Some Thoughts, Questions About The Tony Awards Telecast

Kind of a disappointing show after last year's "Hamilton" sweep -- which only proves it's not about suspense but celebration.

Some random takes:

Most were sympathetic and supportive about Kevin Spacey as host. (Who can't identify being chosen last for the team in gym class?) But the opening number just wasn't first rate. Of course, the nature of the leading shows didn't give much to play with but it just looked thrown together.. Colbert appeared as if he didn't; show up to rehearsal and Whoopi looked ill-prepared, too. The Billy Crystal clip seemed like an add-on,

Spacey's impressions didn't land all that well -- Johnny Carson, who;'s that? younger viewers might say -- and though the Frank Underwood/"House of Cards" bit was fun, it's the Tonys, not the Emmys. And "Doug" should have at least killed someone. 

Could someone cheer (or wake) Kevin Kline up? But at least he remembered to thank mentors, teachers and the NEA just as the music came on.

Gavin Creel was inspiring thanking his teachers and college and bringing it home that it starts ion the schools. 

Where was any image or mention of "Anastasia," one of the new shows grossing more than a million dollar a week. "War Paint "and "Bandstand" didn't receive best new musical nods yet they both received full numbers. Perhaps the producers didn't pony up for the cost of doing the number on TV. Bottom line: This is a major show on Broadway this season that is grossing $1.1 million last week and deserved to be acknowledged that it exists.


I wonder if there was backlash against producer Scott Rudin's strategy this year. Obviously, Hello, Dolly and Bette had to be recognized but I wonder if the media blitz for "A Doll's House, Pt. 2," which many I talked to thought was indeed the best play of the season, cost it the win.  (Penny for the thoughts of that play's investors at the cost of that media campaign and those full and multi-page ads for the show week after week.)

Yes, it looked like the Rebecca Taichman win as director of the play "Indecent" was an upset but that play -- which she began to nurture since she was a grad student at Yale -- was her baby and the journey it took with her was epic. The show, as wonderful as Paula Vogel's script is, was so dependent on its integrated presentation of text, music, dance and performance in creating the  complete experience. On that basis, you could say the choice was obvious.

Then why didn't Rachel Chavkin get the directing award for the musical "Natasha and Pierre and the Great Comet of 1812." After all, the immersive staging is the first thing folks remember about that splendid show. Well, you got me. All those I talked with thought it was between her and Michael Greif for "Dear Evan Hansen." I'm glad Chris Ashley was recognized but the win was a bit of a surpriseBut happy to see producer Sue Frost looking so ecstatic. How she and her team ferried "Come From Away" is nothing less than heroic.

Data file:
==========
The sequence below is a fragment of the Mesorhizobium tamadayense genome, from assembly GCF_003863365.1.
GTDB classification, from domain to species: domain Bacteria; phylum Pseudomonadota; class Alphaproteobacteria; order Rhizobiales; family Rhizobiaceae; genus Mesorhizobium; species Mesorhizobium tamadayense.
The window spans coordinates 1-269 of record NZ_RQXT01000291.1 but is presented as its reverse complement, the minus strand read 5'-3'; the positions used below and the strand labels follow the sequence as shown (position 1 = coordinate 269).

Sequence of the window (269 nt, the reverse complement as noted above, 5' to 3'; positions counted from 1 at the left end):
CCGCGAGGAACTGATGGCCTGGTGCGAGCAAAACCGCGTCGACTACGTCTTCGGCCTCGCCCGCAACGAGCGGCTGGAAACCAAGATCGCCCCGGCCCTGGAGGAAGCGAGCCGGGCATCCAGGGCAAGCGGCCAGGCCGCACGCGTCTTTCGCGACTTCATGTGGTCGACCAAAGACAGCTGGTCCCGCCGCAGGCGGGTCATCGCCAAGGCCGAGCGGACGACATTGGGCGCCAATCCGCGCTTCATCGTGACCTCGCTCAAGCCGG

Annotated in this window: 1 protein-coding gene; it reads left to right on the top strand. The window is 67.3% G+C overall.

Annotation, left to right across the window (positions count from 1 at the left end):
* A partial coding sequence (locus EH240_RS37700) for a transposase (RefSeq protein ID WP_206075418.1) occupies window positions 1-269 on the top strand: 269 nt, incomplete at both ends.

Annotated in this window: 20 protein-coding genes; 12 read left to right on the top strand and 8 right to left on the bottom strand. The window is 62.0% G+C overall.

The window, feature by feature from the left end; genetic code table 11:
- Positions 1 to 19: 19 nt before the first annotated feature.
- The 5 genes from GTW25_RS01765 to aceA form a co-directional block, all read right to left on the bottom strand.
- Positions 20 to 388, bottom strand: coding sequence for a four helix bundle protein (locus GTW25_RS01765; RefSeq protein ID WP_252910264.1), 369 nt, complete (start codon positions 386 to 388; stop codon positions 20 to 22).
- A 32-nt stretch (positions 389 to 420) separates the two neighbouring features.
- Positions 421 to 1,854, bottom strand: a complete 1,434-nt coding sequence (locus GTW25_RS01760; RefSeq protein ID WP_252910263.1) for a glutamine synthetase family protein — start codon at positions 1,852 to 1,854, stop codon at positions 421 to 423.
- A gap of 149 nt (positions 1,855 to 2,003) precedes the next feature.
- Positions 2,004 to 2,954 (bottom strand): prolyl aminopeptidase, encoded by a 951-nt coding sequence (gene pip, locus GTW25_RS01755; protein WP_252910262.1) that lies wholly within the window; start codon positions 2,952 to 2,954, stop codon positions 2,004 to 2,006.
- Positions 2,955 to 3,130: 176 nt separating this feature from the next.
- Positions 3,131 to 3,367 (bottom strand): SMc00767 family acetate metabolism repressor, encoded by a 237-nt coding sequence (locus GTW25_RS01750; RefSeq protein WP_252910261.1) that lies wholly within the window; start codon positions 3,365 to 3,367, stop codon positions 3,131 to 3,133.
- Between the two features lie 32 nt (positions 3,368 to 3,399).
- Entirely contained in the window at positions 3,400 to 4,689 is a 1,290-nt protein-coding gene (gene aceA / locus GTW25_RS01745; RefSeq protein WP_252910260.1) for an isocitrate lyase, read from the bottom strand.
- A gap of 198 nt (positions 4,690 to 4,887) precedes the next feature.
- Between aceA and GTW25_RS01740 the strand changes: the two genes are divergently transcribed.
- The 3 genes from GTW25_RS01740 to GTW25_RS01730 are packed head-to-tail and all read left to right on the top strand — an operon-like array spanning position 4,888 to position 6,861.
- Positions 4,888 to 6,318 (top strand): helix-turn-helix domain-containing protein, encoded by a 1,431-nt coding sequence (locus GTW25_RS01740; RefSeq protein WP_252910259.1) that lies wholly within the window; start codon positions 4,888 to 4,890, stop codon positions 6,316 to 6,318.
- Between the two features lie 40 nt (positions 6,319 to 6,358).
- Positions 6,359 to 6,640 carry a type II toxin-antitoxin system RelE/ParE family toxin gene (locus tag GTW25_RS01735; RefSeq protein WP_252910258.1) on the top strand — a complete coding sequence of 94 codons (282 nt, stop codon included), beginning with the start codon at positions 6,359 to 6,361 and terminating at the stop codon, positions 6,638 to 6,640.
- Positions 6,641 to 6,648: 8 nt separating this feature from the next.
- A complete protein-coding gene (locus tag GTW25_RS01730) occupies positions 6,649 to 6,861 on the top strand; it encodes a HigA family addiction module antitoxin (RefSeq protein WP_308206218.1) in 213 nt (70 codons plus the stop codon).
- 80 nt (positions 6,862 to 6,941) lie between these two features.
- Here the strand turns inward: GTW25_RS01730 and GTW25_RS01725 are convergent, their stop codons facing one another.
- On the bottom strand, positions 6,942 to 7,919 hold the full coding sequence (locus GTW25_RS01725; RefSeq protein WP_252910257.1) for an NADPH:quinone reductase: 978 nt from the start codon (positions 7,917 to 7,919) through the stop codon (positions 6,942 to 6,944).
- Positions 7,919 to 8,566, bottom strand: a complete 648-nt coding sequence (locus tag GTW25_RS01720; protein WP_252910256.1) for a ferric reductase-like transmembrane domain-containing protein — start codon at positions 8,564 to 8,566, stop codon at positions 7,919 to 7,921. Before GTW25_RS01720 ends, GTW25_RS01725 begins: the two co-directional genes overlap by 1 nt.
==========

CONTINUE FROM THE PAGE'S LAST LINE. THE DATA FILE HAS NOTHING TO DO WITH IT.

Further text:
I wonder what Bette was thinking as she watched full cast after full cast perform numbers from all the musicals. Did she have at least a tad of regret wishing her cast could show to the world what their production was like? David Hyde Pierce is a swell performer but his "Penny" looked puny.

I've heard all the arguments about having the cluster-you-know-what on stage for the big awards but these people are Investors, not producers. This isn't high school and adults needn't have a "good job for giving us money" medal. Hey, maybe "Doug" could have knock them off as they left their seats. 

The show that a newbie would most want to see after watching the show: "The Great Comet," 2) "Dear Evan Hansen."  Least: "War Paint," save for the costumes. The songs in that show are just so, well, literal. I started to drift somewhere in the middle of the number and began doing my nails. There's something wrong with a show when the two powerhouse leads don't even LOOK at each other until the final second. 

Favorite speeches: Could the composers of "Dear Evan Hansen" be more excited -- and thankfully, prepared to speak so well -- and fast.. Benj Pasek and Westport's Justin Paul (who got a big career boost at Goodspeed Musicals developing "James and there Giant Peach") are on the verge of something else pretty terrific. First an Oscar (for their lyrics to "La La Land," now a Tony. Inevitably a Grammy. Which just leaves an Emmy which is possible -- all in one year (!) after their "A Christmas Story" musical gets the TV treatment later this year. Not enough? They're creating the tunes for the all-original feature film musical starring Hugh Jackman, "The Greatest Showman," about. Bridgeport's P.T. Barnum." It will be released around Christmastime.


Closing song with Spacey and Patti LuPone with winners hanging out join the background was a real hunt? moment.. (But knowing Spacey's Bopbby Darrin fixation, perhaps that was simply part of the deal. to get him to host. Sounds like an Underwood move.)  It was a sluggish song that ended the evening with a whimper. A penny for Patti's thoughts as she waited for her turn to sing.

 The Hollywood Reporter reports the show drew a modest 4.7 metered market household rating against the deciding game in the Stanley Cup Final. That was down -31% from last year’s 6.8 rating for the Tonys, which also faced the Stanley Cup Finals. The Tonys’ delivery also was below the 2015 show (5.1), which aired opposite the highly rated NBA Finals.

Nationally the show averaged 6 million viewers and a 0.9 adults 18-49 Live+same day rating, down -31% and -44%, respectively, from 2016.